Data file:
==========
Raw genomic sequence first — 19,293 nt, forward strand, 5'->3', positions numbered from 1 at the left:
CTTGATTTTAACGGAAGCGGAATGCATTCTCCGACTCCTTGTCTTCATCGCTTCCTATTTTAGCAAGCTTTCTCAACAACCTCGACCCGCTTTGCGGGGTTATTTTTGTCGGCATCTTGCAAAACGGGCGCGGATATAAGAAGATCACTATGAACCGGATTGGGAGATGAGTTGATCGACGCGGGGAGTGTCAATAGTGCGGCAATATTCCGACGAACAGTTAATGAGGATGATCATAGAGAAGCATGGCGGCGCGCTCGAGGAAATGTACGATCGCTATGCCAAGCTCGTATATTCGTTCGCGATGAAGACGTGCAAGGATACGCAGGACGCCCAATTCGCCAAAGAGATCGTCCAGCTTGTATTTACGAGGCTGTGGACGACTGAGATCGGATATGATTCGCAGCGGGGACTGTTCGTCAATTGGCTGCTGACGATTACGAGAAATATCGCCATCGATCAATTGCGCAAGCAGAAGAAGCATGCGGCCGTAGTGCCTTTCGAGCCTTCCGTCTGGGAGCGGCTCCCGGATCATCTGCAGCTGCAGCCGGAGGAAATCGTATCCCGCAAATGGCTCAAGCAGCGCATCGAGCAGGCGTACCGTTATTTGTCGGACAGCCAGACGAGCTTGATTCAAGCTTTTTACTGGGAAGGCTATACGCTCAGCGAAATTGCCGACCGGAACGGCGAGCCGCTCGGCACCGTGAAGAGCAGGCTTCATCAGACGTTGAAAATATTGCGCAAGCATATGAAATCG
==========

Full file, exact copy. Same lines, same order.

Raw genomic sequence first — 19,293 nt, forward strand, 5'->3', positions numbered from 1 at the left:
CTTGATTTTAACGGAAGCGGAATGCATTCTCCGACTCCTTGTCTTCATCGCTTCCTATTTTAGCAAGCTTTCTCAACAACCTCGACCCGCTTTGCGGGGTTATTTTTGTCGGCATCTTGCAAAACGGGCGCGGATATAAGAAGATCACTATGAACCGGATTGGGAGATGAGTTGATCGACGCGGGGAGTGTCAATAGTGCGGCAATATTCCGACGAACAGTTAATGAGGATGATCATAGAGAAGCATGGCGGCGCGCTCGAGGAAATGTACGATCGCTATGCCAAGCTCGTATATTCGTTCGCGATGAAGACGTGCAAGGATACGCAGGACGCCCAATTCGCCAAAGAGATCGTCCAGCTTGTATTTACGAGGCTGTGGACGACTGAGATCGGATATGATTCGCAGCGGGGACTGTTCGTCAATTGGCTGCTGACGATTACGAGAAATATCGCCATCGATCAATTGCGCAAGCAGAAGAAGCATGCGGCCGTAGTGCCTTTCGAGCCTTCCGTCTGGGAGCGGCTCCCGGATCATCTGCAGCTGCAGCCGGAGGAAATCGTATCCCGCAAATGGCTCAAGCAGCGCATCGAGCAGGCGTACCGTTATTTGTCGGACAGCCAGACGAGCTTGATTCAAGCTTTTTACTGGGAAGGCTATACGCTCAGCGAAATTGCCGACCGGAACGGCGAGCCGCTCGGCACCGTGAAGAGCAGGCTTCATCAGACGTTGAAAATATTGCGCAAGCATATGAAATCG